Effects of decentralization on the functionality of health facility governing committees in lower and middle-income countries: a systematic literature review

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Taylor & Francis


Background: Health facility governing committees (HFGCs) were established by lower and middle-income countries (LMICs) to facilitate community participation at the primary facility level to improve health system performance. However, empirical evidence on their effects under decentralization reform on the functionality of HFGCs is scant and inconclusive. Objective: This article reviews the effects of decentralization on the functionality of HFGCs in LMICs. Methods: A systematic literature review was conducted using various search engines to obtain a total number of 24 relevant articles from 14 countries published between 2000 and 2020. Inclusion criteria include studies must be on community health committees, carried out under decentralization, HFGCs operating at the individual facility, effects of HFGCs on health performance or health outcomes and peer-reviewed empirical studies conducted in LMICs. Results: The study has found varied functionality of HFGCs under a decentralization context. The study has found many HFGCs to have very low functionality, while a few HFGCs in other LMICs countries are performing very well. The context and decentralization type, members’ awareness of their roles, membership allowance and availability of resource to the facility in which HFGCs operate to produce the desired outcomes play a significant role in facilitating/ limiting them to effectively carry out the devolved duties and responsibilities. Conclusion: Fiscal decentralization has largely been seen as important in making health committees more autonomous, even though it does not guarantee the performance of HFGCs.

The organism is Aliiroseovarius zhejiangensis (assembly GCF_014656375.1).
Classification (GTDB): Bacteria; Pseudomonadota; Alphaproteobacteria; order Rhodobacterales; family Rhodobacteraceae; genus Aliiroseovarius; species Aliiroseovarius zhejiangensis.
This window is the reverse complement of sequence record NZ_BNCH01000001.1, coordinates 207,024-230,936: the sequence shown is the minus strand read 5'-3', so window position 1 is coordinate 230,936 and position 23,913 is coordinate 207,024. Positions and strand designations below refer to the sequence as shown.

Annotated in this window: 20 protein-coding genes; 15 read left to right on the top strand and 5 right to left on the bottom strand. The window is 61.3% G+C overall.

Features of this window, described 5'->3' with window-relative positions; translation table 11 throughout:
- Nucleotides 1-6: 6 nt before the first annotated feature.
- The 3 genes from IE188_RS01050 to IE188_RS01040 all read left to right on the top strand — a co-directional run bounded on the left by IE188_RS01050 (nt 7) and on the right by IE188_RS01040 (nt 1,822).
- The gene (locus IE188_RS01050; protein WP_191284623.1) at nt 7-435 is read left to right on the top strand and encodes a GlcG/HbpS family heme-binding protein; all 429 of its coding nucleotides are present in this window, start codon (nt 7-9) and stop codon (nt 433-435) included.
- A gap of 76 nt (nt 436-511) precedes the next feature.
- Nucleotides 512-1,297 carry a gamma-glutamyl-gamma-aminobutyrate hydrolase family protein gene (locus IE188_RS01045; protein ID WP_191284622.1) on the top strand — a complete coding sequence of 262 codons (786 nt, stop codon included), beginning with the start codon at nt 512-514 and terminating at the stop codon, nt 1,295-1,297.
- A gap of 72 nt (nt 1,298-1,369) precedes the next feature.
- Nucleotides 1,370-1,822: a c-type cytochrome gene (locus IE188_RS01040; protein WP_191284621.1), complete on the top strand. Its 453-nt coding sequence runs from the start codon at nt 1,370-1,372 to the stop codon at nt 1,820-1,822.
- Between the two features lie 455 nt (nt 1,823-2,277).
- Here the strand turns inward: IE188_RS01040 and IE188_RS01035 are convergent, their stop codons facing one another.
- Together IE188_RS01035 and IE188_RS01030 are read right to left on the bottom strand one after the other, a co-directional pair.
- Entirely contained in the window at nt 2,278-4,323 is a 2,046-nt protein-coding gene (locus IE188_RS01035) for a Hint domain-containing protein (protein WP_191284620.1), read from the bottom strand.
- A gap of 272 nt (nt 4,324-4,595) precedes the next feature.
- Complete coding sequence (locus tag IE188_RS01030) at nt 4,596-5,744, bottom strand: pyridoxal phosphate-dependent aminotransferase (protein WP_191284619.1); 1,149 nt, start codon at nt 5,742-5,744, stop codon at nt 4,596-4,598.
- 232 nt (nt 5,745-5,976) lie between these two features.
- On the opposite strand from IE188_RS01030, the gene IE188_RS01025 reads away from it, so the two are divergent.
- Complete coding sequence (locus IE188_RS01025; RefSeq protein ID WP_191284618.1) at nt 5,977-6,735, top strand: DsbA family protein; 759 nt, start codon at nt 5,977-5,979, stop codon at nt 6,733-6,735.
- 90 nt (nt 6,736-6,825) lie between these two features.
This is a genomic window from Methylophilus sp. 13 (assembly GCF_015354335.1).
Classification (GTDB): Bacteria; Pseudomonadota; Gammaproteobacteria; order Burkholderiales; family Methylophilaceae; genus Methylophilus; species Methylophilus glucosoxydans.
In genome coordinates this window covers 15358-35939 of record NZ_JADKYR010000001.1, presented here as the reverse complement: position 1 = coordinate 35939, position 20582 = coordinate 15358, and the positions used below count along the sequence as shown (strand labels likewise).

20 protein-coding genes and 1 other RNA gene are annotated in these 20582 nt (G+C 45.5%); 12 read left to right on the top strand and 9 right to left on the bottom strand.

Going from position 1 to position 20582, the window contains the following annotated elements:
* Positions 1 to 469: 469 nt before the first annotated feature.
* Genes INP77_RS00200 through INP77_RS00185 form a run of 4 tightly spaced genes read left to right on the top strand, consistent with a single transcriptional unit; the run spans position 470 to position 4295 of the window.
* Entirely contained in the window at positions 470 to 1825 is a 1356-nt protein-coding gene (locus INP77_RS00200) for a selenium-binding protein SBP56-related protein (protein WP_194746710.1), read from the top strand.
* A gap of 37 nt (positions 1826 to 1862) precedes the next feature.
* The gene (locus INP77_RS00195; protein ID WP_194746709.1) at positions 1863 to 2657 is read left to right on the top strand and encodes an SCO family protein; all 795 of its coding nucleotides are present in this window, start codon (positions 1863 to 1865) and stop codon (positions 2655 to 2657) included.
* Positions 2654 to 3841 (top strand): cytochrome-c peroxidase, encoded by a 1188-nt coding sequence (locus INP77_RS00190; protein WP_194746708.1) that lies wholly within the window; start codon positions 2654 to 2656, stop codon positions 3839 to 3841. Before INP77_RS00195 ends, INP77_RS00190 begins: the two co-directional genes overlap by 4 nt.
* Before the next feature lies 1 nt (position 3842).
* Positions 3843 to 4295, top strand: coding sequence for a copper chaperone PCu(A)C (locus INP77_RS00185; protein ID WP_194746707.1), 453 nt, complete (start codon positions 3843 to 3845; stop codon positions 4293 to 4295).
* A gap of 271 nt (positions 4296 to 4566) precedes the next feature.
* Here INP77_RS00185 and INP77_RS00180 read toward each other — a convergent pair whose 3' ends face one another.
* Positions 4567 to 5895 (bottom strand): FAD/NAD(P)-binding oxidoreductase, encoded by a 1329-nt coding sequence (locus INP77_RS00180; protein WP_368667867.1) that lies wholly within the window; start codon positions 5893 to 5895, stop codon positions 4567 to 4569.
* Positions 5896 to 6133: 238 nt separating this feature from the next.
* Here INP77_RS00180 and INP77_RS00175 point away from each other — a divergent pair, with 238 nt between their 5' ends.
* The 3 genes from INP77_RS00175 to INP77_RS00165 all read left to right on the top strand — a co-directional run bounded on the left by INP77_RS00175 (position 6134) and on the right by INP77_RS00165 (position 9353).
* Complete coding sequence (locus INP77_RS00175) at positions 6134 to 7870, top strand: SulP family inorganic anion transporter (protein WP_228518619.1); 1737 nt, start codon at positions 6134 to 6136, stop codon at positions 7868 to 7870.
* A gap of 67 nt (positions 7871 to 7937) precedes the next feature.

Effects, Health facility governing committees, Functionality, Lower and middle-income countries, Systematic literature review